Marine specialist James Fisher
Marine specialist James Fisher has evolved through acquisitions

Do megamergers really add value — or are they, as their critics claim, just the ego satisfiers of chief executives, encouraged by fee-seeking bankers, advisers and PR practitioners?

Looking at the history of many of the small-cap favourites I hold in my own portfolio, judicious acquisitions have played a big role in their development.

When I first bought into James Fisher, it was an operator of small coastal oil tankers based at Barrow-in-Furness, Cumbria. That was in 2000, when its shares were hovering around 70p. Sixteen years later they are at £15.50 and the marine services and specialist engineering group is capitalised at £750m.

Fisher is a classic example of a business cleverly built by bolt-on acquisitions. Although not without blemish — an early foray into cable laying vessels proved costly — most acquisitions have been successful, focusing on underwater technologies in the defence and energy sectors. Very recent purchases include Liverpool-based Hughes Marine Engineering, providing commercial diving and civil engineering services to underwater projects, and Singapore-based Lexmar, a specialist provider of service and support for diving equipment and saturated diving systems.

Fisher has also built considerable expertise in the area of nuclear technology. A leader in remote handling, it sent a robot to Japan to help with the Fukushima accident clean-up. Under a £60m contract with Magnox, it will decommission the largest of the reactor cores constructed on the site in Winfrith, Dorset.

In all, two-thirds of group revenues come from outside the UK and a 21-year record of rising dividends continues. Fisher’s interim dividend was increased a further 10 per cent this week. I am still aboard, though regretfully over the years I took profits — something I now eschew.

Many of my other small-cap holdings make purchases from time to time, using their existing corporate structure to take out duplicated costs in the acquired business and develop new cross-selling and marketing opportunities. Generally shareholders welcome acquisition activity provided it is sensibly priced and not too frequent, allowing for proper integration.

In July, insurance services group Charles Taylor acquired Cega, a provider of technical medical assistance and travel claims management services. This followed the acquisition last December of a stake in Fadata, a niche provider of software solutions to the global insurance industry. Between them, these purchases have nearly accounted for the proceeds of a 2015 rights issue to which I subscribed at 155p — current price 280p.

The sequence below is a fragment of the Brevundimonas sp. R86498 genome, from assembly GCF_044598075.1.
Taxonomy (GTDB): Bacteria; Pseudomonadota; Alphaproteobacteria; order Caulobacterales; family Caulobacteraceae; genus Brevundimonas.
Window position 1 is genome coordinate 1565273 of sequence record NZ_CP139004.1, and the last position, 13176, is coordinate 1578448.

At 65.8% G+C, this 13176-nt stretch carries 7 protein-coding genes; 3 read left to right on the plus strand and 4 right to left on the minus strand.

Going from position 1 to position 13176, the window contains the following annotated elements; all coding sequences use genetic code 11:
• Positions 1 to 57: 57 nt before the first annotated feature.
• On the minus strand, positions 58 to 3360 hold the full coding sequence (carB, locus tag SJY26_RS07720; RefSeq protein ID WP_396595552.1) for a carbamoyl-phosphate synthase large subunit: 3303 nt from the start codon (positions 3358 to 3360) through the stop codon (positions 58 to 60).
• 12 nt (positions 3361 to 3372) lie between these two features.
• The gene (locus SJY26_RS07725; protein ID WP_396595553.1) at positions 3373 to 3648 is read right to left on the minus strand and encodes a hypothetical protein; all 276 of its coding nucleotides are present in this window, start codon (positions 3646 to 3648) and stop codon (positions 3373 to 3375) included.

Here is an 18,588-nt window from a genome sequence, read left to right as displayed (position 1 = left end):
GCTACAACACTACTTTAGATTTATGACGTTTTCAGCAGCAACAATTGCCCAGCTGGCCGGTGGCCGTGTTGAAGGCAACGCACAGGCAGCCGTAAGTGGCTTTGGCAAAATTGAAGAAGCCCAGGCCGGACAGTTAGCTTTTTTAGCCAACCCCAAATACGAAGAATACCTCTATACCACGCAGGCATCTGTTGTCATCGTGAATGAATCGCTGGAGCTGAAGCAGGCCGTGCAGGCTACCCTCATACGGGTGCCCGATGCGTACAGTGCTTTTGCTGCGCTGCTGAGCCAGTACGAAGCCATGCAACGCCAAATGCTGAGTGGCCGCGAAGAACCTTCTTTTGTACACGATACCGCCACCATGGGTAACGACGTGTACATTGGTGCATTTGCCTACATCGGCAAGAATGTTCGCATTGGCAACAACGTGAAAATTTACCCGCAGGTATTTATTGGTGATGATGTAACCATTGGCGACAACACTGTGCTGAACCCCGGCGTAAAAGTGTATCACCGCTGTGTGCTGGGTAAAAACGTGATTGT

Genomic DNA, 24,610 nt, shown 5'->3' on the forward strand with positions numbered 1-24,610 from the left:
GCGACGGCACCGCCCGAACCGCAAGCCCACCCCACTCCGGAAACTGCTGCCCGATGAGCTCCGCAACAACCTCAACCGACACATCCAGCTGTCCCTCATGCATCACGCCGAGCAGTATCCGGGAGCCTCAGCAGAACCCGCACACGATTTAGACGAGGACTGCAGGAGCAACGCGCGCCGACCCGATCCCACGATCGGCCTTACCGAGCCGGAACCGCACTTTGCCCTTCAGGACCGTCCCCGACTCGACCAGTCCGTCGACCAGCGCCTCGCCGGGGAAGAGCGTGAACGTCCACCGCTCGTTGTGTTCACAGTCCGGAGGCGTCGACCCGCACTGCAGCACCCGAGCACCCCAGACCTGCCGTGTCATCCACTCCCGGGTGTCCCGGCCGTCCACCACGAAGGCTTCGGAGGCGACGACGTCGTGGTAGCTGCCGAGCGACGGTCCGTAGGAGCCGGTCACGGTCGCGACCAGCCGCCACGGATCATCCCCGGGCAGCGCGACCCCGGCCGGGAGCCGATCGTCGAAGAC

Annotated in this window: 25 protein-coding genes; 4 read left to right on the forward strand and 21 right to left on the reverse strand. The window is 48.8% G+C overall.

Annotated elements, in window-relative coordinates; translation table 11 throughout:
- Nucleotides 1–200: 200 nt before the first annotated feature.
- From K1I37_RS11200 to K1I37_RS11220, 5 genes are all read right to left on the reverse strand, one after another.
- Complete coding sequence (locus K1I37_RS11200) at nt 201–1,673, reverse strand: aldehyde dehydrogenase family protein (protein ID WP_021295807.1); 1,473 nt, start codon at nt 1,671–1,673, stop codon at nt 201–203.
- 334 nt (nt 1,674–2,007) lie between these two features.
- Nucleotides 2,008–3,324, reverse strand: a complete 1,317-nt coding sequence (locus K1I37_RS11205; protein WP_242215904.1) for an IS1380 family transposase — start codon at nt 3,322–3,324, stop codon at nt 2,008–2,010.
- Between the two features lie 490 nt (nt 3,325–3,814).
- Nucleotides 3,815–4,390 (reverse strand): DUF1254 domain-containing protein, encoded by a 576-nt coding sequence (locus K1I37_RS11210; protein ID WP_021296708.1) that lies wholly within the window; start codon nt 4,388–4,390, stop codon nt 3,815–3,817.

In August, publisher Quarto acquired the US-based Becker & Mayer, which has a significant position in children’s publishing, a field Quarto is keen to expand into further. Following this purchase, 45 per cent of total group revenues are US derived. It was pleasing to see chief executive Marcus Leaver adding to his shareholding very recently.

I became a shareholder in Gooch & Housego, a photonics and laser specialist, in 2004 at just over £1 per share, building up my holding after visiting its historical Ilminster site. Today, after a recent post-Brexit surge, its shares have reached £10.50 — a pleasing “tenbagger”. Two recent “bolt-ons” are part of the growth story: North Wales-based Kent Periscopes, which makes periscopes as well as sights for armoured fighting vehicles, and Wisconsin-based Alfalight, a maker of laser-based optical systems.

Finally to an old friend, Air Partner. As a shareholder of many years standing I have experienced considerable mid-air turbulence in its share price, though it has always remained cash positive, with an excellent record of rising dividends. Its core business consists of chartering aircraft when large numbers of people need to be flown in or out of specific locations: for instance, when a carmaker was launching a new vehicle it used the company to fly 15,000 people to a European city.

Two acquisitions last year — Cabot Aviation and air safety consultancy Baines Simmons — have broadened Air Partner’s activities and have brought more stability to earnings. An encouraging pre-close interim trading statement effectively forecasting a 36 per cent advance in profits has driven the share price well north of £4.

My feeling is that we are seeing with Air Partner an early-stage replication of the James Fisher story, although whether there are as many aircraft-related acquisition opportunities as there are in marine services remains to be seen. This time, though, I am determined my shareholding will remain intact for the duration of the journey.

John Lee is an active private investor and author of “How to Make a Million — Slowly”. He is a shareholder in all the companies mentioned

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